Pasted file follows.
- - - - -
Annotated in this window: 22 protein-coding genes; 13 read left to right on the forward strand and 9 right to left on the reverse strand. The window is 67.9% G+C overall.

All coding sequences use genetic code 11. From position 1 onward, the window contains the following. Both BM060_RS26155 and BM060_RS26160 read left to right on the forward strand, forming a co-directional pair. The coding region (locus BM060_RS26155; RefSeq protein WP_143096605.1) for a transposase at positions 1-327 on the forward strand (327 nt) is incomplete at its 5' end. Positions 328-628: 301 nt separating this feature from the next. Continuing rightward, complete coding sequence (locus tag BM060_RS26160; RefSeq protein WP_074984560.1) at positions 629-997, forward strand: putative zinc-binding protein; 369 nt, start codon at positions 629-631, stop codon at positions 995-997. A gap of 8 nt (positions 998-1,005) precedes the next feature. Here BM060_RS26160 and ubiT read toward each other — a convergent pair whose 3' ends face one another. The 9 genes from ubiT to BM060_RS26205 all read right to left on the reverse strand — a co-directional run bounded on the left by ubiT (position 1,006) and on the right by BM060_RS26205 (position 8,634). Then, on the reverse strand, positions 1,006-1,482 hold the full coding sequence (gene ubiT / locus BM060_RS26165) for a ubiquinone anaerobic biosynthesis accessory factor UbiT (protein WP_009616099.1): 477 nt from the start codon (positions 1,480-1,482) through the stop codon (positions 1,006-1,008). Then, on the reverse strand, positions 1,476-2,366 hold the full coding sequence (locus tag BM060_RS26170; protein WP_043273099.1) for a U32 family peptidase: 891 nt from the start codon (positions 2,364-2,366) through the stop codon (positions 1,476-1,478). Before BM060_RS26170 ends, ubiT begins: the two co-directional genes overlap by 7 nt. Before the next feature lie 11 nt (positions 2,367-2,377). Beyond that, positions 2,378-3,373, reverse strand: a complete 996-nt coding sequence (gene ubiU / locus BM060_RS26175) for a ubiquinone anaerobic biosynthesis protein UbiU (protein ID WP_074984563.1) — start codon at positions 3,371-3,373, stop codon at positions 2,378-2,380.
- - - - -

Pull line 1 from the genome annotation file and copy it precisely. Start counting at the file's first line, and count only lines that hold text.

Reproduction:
Annotated in this window: 22 protein-coding genes; 13 read left to right on the forward strand and 9 right to left on the reverse strand. The window is 67.9% G+C overall.